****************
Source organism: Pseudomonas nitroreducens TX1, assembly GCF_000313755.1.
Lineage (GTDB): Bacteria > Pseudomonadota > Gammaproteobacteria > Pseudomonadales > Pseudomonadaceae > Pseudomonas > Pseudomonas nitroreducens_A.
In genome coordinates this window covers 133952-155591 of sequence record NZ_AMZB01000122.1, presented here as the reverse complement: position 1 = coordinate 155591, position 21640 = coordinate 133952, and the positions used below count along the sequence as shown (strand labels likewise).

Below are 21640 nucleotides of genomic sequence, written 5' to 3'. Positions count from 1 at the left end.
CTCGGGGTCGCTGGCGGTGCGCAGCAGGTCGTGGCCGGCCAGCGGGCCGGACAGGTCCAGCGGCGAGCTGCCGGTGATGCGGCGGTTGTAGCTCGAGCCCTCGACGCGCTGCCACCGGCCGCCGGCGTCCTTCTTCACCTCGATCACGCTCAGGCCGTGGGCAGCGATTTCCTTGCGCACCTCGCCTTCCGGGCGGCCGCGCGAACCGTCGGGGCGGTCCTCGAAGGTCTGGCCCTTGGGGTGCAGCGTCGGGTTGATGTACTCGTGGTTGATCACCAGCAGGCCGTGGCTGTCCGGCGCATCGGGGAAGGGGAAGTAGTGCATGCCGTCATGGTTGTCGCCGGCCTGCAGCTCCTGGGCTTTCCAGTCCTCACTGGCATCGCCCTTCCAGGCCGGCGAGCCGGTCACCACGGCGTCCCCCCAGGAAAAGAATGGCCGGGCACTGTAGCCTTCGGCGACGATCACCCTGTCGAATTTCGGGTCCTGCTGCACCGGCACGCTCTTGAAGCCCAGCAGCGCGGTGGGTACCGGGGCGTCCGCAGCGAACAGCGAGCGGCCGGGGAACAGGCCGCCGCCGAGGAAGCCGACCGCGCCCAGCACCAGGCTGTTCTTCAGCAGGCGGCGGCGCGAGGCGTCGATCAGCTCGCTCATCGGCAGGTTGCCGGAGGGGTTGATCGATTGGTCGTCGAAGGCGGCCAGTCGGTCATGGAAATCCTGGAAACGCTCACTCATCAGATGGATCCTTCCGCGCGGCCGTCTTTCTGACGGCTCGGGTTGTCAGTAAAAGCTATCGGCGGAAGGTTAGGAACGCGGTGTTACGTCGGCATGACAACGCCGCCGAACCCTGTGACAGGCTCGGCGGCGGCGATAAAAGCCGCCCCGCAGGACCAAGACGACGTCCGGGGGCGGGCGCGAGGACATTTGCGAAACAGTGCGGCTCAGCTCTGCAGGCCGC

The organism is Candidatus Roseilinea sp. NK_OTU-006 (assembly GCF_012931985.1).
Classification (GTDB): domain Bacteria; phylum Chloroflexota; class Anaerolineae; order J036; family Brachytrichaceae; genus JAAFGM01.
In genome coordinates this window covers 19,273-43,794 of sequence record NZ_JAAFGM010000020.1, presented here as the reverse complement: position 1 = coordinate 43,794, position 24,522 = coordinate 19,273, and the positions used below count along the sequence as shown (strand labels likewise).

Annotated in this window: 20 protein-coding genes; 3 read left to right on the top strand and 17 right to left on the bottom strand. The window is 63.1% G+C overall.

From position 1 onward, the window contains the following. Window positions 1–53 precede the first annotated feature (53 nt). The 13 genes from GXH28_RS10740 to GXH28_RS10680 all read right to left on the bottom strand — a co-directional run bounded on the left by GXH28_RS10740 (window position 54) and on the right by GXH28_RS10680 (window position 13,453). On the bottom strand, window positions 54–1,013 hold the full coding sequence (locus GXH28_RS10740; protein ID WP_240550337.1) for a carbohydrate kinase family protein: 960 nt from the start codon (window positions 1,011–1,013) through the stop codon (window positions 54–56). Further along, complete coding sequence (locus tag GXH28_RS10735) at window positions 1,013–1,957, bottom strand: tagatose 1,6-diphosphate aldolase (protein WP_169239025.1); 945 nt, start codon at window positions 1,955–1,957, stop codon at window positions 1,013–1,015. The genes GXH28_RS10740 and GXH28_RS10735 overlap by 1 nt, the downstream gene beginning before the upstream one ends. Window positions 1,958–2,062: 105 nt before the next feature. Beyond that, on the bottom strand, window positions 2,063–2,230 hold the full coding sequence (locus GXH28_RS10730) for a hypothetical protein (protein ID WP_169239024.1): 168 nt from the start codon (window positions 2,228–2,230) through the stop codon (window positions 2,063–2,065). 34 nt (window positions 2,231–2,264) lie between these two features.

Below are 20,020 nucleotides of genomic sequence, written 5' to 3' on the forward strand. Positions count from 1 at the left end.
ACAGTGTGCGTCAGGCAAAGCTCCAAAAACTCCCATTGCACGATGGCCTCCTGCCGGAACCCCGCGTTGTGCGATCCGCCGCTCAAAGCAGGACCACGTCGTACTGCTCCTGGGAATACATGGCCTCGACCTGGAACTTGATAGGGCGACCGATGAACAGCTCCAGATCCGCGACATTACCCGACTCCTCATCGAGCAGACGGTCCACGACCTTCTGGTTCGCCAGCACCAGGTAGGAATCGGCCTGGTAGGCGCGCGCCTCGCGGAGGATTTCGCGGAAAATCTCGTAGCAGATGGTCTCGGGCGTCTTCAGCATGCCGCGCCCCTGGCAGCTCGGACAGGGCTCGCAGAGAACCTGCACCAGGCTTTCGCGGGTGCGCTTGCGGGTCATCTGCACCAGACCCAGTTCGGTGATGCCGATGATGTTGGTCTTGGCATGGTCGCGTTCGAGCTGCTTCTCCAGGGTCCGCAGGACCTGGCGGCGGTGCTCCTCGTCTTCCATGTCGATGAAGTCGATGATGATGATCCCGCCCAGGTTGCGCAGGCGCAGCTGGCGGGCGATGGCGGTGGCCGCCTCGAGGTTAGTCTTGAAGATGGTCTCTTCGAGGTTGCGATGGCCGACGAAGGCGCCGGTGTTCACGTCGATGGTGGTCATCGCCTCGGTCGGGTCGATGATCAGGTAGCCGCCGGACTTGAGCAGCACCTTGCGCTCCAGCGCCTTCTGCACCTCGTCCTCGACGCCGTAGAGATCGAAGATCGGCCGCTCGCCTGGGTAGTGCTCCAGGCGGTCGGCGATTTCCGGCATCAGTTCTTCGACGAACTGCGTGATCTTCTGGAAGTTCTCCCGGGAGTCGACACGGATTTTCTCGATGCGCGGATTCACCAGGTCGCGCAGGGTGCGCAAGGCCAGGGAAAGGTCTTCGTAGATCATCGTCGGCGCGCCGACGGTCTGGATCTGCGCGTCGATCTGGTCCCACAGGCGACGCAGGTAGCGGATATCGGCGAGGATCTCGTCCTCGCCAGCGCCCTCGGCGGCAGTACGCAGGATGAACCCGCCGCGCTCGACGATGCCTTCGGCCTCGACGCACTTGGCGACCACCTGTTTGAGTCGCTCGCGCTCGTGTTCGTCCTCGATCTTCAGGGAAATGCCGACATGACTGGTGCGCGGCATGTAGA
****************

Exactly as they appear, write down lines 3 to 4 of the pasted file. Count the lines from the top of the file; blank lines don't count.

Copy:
In genome coordinates this window covers 133952-155591 of sequence record NZ_AMZB01000122.1, presented here as the reverse complement: position 1 = coordinate 155591, position 21640 = coordinate 133952, and the positions used below count along the sequence as shown (strand labels likewise).

Below are 21640 nucleotides of genomic sequence, written 5' to 3'. Positions count from 1 at the left end.